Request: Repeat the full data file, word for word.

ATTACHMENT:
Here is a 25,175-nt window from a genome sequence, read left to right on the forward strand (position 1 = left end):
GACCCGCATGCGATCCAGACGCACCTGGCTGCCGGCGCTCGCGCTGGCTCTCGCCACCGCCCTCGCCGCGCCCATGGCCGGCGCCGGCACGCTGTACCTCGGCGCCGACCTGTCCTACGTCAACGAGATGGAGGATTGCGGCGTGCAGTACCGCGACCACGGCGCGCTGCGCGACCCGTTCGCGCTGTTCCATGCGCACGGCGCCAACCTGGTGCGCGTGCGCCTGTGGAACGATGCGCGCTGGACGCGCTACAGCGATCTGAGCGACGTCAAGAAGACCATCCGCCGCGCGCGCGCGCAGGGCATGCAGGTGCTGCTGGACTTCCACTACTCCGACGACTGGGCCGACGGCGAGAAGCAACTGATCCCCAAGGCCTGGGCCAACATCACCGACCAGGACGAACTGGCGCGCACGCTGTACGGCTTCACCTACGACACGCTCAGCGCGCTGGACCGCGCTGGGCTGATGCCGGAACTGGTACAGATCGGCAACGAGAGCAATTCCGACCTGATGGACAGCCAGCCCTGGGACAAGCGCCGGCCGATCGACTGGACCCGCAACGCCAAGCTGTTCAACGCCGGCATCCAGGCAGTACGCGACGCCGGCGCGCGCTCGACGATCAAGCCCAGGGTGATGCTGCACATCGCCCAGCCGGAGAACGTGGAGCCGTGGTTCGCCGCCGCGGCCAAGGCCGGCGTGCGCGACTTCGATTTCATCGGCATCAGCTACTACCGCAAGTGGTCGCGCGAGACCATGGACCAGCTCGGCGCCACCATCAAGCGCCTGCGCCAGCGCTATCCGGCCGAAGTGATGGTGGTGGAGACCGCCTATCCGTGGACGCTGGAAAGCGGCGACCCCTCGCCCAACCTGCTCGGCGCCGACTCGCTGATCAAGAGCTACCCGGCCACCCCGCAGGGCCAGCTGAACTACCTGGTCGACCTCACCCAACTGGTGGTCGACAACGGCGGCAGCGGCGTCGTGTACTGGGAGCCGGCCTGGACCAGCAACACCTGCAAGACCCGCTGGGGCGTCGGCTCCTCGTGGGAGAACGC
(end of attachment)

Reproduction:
Here is a 25,175-nt window from a genome sequence, read left to right on the forward strand (position 1 = left end):
GACCCGCATGCGATCCAGACGCACCTGGCTGCCGGCGCTCGCGCTGGCTCTCGCCACCGCCCTCGCCGCGCCCATGGCCGGCGCCGGCACGCTGTACCTCGGCGCCGACCTGTCCTACGTCAACGAGATGGAGGATTGCGGCGTGCAGTACCGCGACCACGGCGCGCTGCGCGACCCGTTCGCGCTGTTCCATGCGCACGGCGCCAACCTGGTGCGCGTGCGCCTGTGGAACGATGCGCGCTGGACGCGCTACAGCGATCTGAGCGACGTCAAGAAGACCATCCGCCGCGCGCGCGCGCAGGGCATGCAGGTGCTGCTGGACTTCCACTACTCCGACGACTGGGCCGACGGCGAGAAGCAACTGATCCCCAAGGCCTGGGCCAACATCACCGACCAGGACGAACTGGCGCGCACGCTGTACGGCTTCACCTACGACACGCTCAGCGCGCTGGACCGCGCTGGGCTGATGCCGGAACTGGTACAGATCGGCAACGAGAGCAATTCCGACCTGATGGACAGCCAGCCCTGGGACAAGCGCCGGCCGATCGACTGGACCCGCAACGCCAAGCTGTTCAACGCCGGCATCCAGGCAGTACGCGACGCCGGCGCGCGCTCGACGATCAAGCCCAGGGTGATGCTGCACATCGCCCAGCCGGAGAACGTGGAGCCGTGGTTCGCCGCCGCGGCCAAGGCCGGCGTGCGCGACTTCGATTTCATCGGCATCAGCTACTACCGCAAGTGGTCGCGCGAGACCATGGACCAGCTCGGCGCCACCATCAAGCGCCTGCGCCAGCGCTATCCGGCCGAAGTGATGGTGGTGGAGACCGCCTATCCGTGGACGCTGGAAAGCGGCGACCCCTCGCCCAACCTGCTCGGCGCCGACTCGCTGATCAAGAGCTACCCGGCCACCCCGCAGGGCCAGCTGAACTACCTGGTCGACCTCACCCAACTGGTGGTCGACAACGGCGGCAGCGGCGTCGTGTACTGGGAGCCGGCCTGGACCAGCAACACCTGCAAGACCCGCTGGGGCGTCGGCTCCTCGTGGGAGAACGC